- Relational Binding* (six month olds). Infants, eye movements are recorded whilst they view sets of pictures and listen to paired songs. In the learning stage, they are shown a scene with a toy superimposed on it that is accompanied by a folk song; this is repeated three times—each time a unique scene, toy, and song are presented. Then, in the memory stage, they are shown one of the three prior scenes while its associated prior song is playing; in this memory stage, all three of the previously viewed toys are superimposed on the scene. By analyzing the eye tracker data we can determine whether the infant exhibits memory for the correct (previously viewed) combination as demonstrated by his looking longer at the "correct" toy. This task is widely considered hippocampal dependent and assesses declarative memory.
*Jen Richmond, our collaborator at UNSW, developed the initial use of this task with infants and has used nearly identical paradigms in her work there with infants.
- Visual Expectation* (six month olds). Infants’ eye movements are recorded while they watch video clips appearing on either side of the monitor. At first the clips appear in a random sequence. Then they appear in a pattern (e.g., Right-Right-Left). We use information gathered by our eye tracker to determine whether they anticipate the pattern and thereby exhibit learning and organizational abilities.
*Our collaborators at McGill developed a similar paradigm with identical stimuli in their prior work with infants.
- Deferred Imitation (six month olds). Infants are taught how to remove, shake, and replace a mitten from a puppet's hand. Roughly two hours later they are once again introduced to the puppet and given the chance to demonstrate their memory for the actions. This task is considered to assess similar abilities as facial imitation, but their relation in longitudinal studies has not previously been assessed.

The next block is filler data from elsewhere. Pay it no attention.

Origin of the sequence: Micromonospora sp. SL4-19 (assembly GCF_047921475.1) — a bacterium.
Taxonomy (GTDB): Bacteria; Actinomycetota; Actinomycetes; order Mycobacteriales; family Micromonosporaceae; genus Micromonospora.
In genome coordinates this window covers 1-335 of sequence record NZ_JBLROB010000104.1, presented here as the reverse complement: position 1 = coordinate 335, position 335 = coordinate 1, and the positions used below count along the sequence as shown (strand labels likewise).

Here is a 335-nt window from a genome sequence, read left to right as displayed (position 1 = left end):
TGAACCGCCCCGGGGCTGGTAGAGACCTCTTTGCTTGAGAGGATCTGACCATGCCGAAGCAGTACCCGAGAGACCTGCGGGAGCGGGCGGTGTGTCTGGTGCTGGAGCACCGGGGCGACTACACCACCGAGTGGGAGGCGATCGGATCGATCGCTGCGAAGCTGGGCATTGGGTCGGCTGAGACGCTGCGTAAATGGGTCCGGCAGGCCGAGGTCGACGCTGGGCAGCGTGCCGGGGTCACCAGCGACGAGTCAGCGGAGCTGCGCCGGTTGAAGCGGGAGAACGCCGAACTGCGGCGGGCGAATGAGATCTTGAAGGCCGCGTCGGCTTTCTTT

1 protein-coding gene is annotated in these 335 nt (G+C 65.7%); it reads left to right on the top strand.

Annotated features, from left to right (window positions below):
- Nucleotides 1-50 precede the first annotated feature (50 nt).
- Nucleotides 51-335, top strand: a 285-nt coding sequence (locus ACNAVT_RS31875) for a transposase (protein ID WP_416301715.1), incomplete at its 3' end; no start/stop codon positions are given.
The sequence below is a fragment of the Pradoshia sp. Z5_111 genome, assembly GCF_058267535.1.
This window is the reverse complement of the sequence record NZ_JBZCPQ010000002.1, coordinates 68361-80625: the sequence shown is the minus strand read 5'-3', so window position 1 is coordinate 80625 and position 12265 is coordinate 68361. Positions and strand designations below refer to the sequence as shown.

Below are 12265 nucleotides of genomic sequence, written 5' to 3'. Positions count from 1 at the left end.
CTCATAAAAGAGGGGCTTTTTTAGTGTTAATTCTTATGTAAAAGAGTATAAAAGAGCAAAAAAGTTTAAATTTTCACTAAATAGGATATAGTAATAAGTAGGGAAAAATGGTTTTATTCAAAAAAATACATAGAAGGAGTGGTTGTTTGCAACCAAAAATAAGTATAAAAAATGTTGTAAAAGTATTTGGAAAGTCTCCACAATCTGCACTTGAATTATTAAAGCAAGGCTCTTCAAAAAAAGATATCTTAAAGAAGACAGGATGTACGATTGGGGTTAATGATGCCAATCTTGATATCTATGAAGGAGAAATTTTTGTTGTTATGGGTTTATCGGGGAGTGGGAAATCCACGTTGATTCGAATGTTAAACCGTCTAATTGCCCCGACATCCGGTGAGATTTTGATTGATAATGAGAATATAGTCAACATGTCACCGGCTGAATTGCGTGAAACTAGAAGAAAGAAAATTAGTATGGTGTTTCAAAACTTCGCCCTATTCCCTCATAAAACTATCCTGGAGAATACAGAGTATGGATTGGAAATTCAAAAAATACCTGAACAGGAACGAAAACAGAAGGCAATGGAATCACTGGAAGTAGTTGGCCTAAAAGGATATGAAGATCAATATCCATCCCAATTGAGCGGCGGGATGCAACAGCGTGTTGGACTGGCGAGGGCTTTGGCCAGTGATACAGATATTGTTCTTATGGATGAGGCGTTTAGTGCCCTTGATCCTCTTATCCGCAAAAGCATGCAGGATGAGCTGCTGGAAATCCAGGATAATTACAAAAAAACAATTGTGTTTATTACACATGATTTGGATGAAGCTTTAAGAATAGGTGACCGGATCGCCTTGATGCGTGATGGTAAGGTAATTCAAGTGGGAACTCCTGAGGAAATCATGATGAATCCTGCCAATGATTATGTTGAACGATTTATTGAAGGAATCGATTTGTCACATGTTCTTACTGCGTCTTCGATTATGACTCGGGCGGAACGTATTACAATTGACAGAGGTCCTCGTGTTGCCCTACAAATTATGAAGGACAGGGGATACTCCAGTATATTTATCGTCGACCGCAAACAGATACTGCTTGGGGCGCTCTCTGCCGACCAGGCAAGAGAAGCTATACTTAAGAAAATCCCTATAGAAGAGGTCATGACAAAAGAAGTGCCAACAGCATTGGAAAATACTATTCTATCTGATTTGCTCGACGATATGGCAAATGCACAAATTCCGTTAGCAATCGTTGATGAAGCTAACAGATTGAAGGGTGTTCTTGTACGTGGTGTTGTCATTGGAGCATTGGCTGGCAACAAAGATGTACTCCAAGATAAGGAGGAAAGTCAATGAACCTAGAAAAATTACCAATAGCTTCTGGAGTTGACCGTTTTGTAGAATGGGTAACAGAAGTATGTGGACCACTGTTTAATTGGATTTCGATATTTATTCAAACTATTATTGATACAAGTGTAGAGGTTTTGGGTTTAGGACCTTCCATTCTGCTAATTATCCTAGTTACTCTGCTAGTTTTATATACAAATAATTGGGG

- Habituation (six months old). In this classic cognitive task infants are shown a picture of a stuffed animal. They are free to look away from the picture, and when they do a different image appears on the screen. When they look back, the stuffed animal reappears. This process is continued until the infants look at the picture for only 50% of their previous averaged longest looks. At this point, they are considered "habituated." Then, they are shown the stuffed animal again, along with a novel stuffed animal. The number of trials they take to “habituate”, the length of their looks, and their preference for the novel versus habituated stuffed animal all tells us information about infant learning and their ability to suppress extraneous information.
In addition to these tasks, we also videotape parents interacting and playing with their children. We then use these videotapes as a "window in" to understanding what kind of experiences infants normally have in their daily lives with their caregivers. For example, in collaboration with colleagues at NUS we use these tapes to learn about language, gesture, and attention. We also use these tapes to better understand parenting behaviors relevant to the formation of infant attachment relationships, socio-emotional functioning, and stress regulation.
Finally, in collaboration with researchers at Duke-NUS, KKH, and NUH, as part of this study, Diaz Utama, our graduate student, also examines sleep behavior in infants and their parents.
Prof Michael Meaney
Chong Hui Jun *
Siti Aishah Bte Abdul Rahman
Sam Suet Chian
Sim Lit Wee
Waseem Bak’r Hameed
Suhailah Binte Sapuan
Noor Maya Nasrom
Diaz Adi Utama